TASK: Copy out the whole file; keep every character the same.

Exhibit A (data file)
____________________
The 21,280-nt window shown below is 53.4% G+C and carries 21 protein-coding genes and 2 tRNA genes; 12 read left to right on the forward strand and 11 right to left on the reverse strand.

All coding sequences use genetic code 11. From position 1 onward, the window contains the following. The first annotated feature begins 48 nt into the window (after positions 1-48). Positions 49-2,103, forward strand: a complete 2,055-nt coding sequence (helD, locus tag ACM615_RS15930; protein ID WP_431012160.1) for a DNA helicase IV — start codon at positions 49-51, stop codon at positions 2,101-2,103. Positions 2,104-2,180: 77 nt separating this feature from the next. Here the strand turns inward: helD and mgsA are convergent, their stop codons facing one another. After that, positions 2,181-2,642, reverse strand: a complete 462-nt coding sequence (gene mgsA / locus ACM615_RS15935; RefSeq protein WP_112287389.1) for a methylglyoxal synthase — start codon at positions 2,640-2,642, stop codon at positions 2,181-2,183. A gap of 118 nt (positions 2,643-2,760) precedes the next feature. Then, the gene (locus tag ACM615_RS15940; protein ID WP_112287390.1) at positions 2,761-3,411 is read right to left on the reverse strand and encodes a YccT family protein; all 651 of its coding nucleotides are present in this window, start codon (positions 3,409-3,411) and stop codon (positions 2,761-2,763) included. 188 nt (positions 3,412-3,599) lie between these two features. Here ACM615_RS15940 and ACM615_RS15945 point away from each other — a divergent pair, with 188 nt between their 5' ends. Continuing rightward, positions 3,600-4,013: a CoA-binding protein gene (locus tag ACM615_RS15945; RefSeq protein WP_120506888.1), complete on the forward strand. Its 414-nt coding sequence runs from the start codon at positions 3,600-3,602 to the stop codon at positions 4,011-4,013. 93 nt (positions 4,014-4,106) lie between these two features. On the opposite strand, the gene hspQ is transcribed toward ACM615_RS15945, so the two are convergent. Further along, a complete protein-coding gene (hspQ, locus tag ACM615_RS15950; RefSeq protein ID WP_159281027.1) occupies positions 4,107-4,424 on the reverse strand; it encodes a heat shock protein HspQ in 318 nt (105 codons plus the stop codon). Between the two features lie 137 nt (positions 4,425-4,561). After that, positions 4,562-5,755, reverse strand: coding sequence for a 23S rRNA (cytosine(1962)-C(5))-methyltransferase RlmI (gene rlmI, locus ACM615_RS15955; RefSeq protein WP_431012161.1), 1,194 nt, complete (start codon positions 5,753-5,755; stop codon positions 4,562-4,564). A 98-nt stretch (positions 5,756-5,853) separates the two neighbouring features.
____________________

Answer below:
The 21,280-nt window shown below is 53.4% G+C and carries 21 protein-coding genes and 2 tRNA genes; 12 read left to right on the forward strand and 11 right to left on the reverse strand.

All coding sequences use genetic code 11. From position 1 onward, the window contains the following. The first annotated feature begins 48 nt into the window (after positions 1-48). Positions 49-2,103, forward strand: a complete 2,055-nt coding sequence (helD, locus tag ACM615_RS15930; protein ID WP_431012160.1) for a DNA helicase IV — start codon at positions 49-51, stop codon at positions 2,101-2,103. Positions 2,104-2,180: 77 nt separating this feature from the next. Here the strand turns inward: helD and mgsA are convergent, their stop codons facing one another. After that, positions 2,181-2,642, reverse strand: a complete 462-nt coding sequence (gene mgsA / locus ACM615_RS15935; RefSeq protein WP_112287389.1) for a methylglyoxal synthase — start codon at positions 2,640-2,642, stop codon at positions 2,181-2,183. A gap of 118 nt (positions 2,643-2,760) precedes the next feature. Then, the gene (locus tag ACM615_RS15940; protein ID WP_112287390.1) at positions 2,761-3,411 is read right to left on the reverse strand and encodes a YccT family protein; all 651 of its coding nucleotides are present in this window, start codon (positions 3,409-3,411) and stop codon (positions 2,761-2,763) included. 188 nt (positions 3,412-3,599) lie between these two features. Here ACM615_RS15940 and ACM615_RS15945 point away from each other — a divergent pair, with 188 nt between their 5' ends. Continuing rightward, positions 3,600-4,013: a CoA-binding protein gene (locus tag ACM615_RS15945; RefSeq protein WP_120506888.1), complete on the forward strand. Its 414-nt coding sequence runs from the start codon at positions 3,600-3,602 to the stop codon at positions 4,011-4,013. 93 nt (positions 4,014-4,106) lie between these two features. On the opposite strand, the gene hspQ is transcribed toward ACM615_RS15945, so the two are convergent. Further along, a complete protein-coding gene (hspQ, locus tag ACM615_RS15950; RefSeq protein ID WP_159281027.1) occupies positions 4,107-4,424 on the reverse strand; it encodes a heat shock protein HspQ in 318 nt (105 codons plus the stop codon). Between the two features lie 137 nt (positions 4,425-4,561). After that, positions 4,562-5,755, reverse strand: coding sequence for a 23S rRNA (cytosine(1962)-C(5))-methyltransferase RlmI (gene rlmI, locus ACM615_RS15955; RefSeq protein WP_431012161.1), 1,194 nt, complete (start codon positions 5,753-5,755; stop codon positions 4,562-4,564). A 98-nt stretch (positions 5,756-5,853) separates the two neighbouring features.